< back to news page

Can you afford to go green? The real question is ‘can you afford NOT to?’

Going green isn’t a luxury.  It’s a business imperative.  Nick Woolley explains why and gives some pointers to get you started:

So, what’s in it for you to run your business in a more eco-friendly way?

A well known global firm of accountants is on the hunt for a substantial new London HQ.  One of its priorities is to ensure its new offices are constructed in an eco-friendly way.  It’s not just doing this for the sake of being environmentally friendly or because it will ‘tick a corporate social responsibility box’.  It’s doing it for hard commercial reasons – we’re talking about accountants after all.

The firm is looking to make a huge and long term investment in its new offices and it knows the costs of running conventionally constructed buildings are likely to increase prohibitively over the next 20 years.  We’re currently a fossil fuel dependant economy and this is not economically tenable in the long term.  In view of this and  – given that it’s looking for a cost-effective, efficient and future-proof investment – the firm realises that going green is the best way to achieve this.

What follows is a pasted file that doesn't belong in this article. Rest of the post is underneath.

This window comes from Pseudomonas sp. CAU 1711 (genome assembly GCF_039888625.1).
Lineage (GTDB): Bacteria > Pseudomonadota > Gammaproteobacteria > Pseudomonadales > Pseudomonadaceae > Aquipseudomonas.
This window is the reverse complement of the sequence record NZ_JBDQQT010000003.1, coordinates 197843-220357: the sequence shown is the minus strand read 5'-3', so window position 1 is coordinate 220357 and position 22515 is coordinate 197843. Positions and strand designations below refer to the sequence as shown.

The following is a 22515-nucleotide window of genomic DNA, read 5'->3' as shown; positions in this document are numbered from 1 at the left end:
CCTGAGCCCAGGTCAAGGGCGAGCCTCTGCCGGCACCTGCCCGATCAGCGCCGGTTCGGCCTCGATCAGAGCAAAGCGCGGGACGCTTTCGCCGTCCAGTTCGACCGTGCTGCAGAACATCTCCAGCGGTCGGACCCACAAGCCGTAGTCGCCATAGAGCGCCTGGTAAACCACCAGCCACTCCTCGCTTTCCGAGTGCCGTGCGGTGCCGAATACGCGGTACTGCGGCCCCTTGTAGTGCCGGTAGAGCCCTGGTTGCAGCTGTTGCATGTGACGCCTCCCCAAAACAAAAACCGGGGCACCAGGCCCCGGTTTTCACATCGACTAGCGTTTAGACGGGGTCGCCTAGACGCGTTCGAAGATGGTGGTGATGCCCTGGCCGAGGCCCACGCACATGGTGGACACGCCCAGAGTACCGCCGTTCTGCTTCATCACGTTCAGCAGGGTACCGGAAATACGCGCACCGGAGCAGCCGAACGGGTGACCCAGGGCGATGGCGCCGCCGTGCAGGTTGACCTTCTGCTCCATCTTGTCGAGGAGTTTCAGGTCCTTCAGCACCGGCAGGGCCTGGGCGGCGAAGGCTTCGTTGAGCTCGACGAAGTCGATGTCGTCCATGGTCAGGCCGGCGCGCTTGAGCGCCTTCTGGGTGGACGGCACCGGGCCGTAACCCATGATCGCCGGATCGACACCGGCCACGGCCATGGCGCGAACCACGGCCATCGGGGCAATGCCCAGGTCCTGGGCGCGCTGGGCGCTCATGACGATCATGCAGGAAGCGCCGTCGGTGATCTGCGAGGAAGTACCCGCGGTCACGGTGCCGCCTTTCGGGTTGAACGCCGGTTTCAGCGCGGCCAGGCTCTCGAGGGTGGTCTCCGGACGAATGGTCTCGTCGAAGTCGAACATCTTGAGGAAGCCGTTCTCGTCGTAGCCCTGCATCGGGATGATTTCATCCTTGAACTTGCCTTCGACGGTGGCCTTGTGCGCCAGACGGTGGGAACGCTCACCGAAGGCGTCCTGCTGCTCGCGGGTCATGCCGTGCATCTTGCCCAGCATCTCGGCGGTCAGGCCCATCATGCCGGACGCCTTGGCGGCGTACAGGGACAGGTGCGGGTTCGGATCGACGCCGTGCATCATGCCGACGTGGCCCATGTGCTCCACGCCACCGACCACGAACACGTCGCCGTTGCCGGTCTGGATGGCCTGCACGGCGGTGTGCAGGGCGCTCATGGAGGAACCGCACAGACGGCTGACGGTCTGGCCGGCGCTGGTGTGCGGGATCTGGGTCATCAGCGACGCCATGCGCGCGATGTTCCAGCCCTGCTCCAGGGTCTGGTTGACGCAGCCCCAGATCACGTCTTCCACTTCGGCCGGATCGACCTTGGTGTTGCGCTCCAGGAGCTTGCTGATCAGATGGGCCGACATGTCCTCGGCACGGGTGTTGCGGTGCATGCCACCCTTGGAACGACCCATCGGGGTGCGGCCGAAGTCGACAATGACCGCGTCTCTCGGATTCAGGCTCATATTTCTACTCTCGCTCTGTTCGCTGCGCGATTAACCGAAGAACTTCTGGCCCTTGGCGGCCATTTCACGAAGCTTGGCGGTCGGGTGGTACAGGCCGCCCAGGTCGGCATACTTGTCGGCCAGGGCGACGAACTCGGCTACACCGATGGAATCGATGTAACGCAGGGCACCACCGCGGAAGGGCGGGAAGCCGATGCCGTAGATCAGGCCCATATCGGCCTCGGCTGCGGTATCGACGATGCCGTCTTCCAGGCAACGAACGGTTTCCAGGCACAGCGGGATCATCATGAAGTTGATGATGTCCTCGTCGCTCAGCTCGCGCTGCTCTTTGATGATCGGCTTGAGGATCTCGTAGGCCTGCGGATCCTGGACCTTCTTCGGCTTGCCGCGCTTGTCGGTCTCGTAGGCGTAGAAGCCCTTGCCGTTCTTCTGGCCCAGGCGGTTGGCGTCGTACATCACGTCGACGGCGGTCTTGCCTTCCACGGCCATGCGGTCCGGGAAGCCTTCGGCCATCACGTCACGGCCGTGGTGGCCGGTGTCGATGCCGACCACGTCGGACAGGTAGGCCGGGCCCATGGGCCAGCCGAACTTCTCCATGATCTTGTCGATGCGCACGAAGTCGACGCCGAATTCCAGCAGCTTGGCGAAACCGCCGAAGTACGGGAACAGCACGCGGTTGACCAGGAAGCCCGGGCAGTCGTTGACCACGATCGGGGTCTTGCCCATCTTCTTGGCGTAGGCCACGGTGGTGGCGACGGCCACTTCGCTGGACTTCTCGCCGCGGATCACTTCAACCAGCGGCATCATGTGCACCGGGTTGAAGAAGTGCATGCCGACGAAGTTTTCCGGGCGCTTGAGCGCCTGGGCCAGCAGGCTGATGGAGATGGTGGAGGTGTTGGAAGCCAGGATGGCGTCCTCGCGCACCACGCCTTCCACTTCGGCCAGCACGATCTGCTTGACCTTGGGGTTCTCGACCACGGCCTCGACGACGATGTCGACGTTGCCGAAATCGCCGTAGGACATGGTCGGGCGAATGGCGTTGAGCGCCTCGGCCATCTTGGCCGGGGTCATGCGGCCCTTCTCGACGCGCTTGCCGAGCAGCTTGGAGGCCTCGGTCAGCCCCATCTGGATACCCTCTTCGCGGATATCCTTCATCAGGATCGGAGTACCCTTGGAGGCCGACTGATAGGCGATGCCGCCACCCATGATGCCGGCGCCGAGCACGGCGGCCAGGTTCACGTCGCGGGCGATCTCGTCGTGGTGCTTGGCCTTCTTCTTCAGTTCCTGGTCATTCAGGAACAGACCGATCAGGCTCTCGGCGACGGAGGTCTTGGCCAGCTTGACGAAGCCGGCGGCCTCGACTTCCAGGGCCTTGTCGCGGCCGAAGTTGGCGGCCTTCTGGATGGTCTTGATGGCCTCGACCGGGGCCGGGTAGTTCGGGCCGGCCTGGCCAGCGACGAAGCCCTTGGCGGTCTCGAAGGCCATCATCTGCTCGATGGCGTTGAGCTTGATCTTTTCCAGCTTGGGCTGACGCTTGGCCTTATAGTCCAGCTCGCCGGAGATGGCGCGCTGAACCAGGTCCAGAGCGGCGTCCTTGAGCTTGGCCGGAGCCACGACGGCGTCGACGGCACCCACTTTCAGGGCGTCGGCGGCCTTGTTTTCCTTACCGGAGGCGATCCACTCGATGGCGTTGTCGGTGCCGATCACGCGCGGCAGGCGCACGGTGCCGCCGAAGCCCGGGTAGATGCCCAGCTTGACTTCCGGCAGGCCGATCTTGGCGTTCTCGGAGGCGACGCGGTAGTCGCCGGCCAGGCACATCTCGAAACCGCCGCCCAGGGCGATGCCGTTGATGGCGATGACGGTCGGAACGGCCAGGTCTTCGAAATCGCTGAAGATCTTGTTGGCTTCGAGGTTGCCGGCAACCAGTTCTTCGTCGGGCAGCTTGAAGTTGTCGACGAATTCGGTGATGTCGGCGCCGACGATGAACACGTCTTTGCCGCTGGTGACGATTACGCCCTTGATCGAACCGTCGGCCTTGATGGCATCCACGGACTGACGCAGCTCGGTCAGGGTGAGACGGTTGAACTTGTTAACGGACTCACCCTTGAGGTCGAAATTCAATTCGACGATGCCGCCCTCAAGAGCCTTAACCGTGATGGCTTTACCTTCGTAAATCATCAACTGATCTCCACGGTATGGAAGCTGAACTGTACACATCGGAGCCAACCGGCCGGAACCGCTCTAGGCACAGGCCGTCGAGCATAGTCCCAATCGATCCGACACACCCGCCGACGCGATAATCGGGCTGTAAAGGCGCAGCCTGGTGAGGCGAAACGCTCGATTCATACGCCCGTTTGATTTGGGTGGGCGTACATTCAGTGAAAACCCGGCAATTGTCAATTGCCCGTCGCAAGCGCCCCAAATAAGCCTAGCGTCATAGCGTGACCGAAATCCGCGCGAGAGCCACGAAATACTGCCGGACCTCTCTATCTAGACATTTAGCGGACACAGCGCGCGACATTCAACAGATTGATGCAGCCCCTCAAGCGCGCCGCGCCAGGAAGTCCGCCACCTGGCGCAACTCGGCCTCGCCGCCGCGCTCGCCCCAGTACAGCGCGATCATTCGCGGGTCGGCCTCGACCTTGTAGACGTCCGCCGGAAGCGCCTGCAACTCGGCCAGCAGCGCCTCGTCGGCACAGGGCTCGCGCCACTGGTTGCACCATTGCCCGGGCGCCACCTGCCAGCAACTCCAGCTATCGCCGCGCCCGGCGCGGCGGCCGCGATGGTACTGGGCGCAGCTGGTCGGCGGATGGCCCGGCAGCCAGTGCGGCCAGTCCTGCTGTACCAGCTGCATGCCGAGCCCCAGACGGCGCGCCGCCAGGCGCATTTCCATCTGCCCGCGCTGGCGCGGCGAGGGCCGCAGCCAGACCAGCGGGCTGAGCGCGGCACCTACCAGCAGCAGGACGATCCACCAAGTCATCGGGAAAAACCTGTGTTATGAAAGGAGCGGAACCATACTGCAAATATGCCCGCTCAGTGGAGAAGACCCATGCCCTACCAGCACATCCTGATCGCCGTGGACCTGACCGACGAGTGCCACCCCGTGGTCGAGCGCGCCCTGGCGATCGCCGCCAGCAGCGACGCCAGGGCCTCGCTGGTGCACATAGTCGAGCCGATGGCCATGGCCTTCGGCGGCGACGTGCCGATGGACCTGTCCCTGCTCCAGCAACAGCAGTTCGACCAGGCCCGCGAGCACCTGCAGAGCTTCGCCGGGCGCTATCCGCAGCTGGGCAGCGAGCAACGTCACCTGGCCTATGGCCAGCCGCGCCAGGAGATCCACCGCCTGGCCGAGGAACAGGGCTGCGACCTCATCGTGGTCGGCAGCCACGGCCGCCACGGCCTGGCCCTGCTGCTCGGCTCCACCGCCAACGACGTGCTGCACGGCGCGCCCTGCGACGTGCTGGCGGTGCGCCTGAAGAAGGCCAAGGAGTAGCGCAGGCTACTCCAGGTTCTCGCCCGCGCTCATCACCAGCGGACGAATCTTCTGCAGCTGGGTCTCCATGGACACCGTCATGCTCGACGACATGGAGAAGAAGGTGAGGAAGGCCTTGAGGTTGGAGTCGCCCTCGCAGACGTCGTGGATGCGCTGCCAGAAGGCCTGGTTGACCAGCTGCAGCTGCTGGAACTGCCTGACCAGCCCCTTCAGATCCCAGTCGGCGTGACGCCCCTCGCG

The fact that big City firms are starting to think this way is a harbinger of change to come for businesses of all sizes – even small ones.  We may not always have the flexibility of a large company to define and manage our business premises, but adopting greener ways of running our operations and our buildings may be a critical factor in helping us survive in a fast changing environment.   For example:

It will help you control costs

We all know that successful small businesses are those which keep a close eye on their costs and an even closer eye on their profits.  Consider these facts:

  • Energy costs have increased by 700% per cent over the last ten years.  They’re likely to increase by a further 400% per cent over the next five years.